But of course the talks did more than just suck up to these projects and bash Republicans. They taught me a few things about the journal ecosystem including areas where physics is no longer in the lead.
There might be other people like me who get nothing out of forecasted temperatures like 21°C, 28°C or 35°C. Do I look at weather often enough to know what 28°C feels like? Of course not. The temperatures I really want to see are relative ones: 2 degrees warmer than yesterday, 6 degrees colder than last Thursday and so on. The problem is that most weather sites blindly assume that future dates are the only interesting ones. They completely erase past dates that you could use for points of comparison. So I went looking for a site that "back-casted" and found Weather Underground. This is a site that I will return to because it has archives of temperatures for many locations. This got me thinking about other hackish things that I do. Maybe someone will find these useful.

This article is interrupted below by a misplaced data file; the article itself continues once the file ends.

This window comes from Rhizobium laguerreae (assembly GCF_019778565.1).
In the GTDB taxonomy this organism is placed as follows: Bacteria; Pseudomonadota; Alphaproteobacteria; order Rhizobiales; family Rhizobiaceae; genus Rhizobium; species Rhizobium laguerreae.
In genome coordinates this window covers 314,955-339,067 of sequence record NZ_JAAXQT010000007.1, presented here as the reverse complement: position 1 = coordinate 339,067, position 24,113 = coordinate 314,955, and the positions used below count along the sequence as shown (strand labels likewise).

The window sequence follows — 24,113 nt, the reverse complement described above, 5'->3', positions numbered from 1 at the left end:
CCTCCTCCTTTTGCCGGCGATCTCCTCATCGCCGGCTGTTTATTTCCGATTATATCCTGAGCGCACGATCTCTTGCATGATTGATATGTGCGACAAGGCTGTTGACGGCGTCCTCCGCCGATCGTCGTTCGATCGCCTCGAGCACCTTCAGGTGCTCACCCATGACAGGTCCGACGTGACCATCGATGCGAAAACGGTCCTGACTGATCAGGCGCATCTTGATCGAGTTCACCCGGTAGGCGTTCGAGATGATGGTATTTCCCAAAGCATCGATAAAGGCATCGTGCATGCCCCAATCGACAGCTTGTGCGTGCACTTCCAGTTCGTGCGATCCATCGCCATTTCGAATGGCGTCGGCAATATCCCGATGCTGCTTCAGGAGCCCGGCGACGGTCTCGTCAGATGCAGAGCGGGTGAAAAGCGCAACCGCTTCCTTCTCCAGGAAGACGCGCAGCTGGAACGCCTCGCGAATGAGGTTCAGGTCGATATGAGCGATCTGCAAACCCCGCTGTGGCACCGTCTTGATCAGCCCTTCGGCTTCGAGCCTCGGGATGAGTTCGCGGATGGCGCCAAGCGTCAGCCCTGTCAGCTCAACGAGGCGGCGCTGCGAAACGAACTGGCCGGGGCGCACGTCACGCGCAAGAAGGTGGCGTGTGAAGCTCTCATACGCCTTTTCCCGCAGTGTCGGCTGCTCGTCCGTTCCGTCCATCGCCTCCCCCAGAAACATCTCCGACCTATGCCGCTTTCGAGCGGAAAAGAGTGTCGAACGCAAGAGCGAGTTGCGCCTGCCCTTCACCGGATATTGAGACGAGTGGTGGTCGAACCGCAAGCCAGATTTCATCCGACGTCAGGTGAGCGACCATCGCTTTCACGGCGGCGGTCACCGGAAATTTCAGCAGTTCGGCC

There's a "podcast" I listen to called The Biggest Problem In The Universe which is full of useful information, in addition to politically incorrect humour. It is hosted by two satirists Maddox (George Ouzounian) and Dick Masterson (Dax Herrera) who bring in perceived problems with society and put them on a list. At the time of writing, the top problems are Slacktivism and the epidemic of FGM. The two things least likely to be considered a problem are Tesla Motors and Maddox himself.
Dick and Maddox regularly play voicemail from fans so I decided to contribute one three weeks ago. Just when I thought they had decided not to use it, I heard my own voice on the air when I listened to the end of episode 45. I left a voicemail mocking a self-righteous pansexual hoping that they would touch on this problem.
Last year, I had two occassions to spend too much of the department's money within the same month. I would guess that the month was either March or April because I had just started playing 2048. And the 2048 craze happened after the Winter Olympics but before the World Cup. On that note I should pause to say that 2014 was a great year especially for a Canadian. I already can't wait until 2018.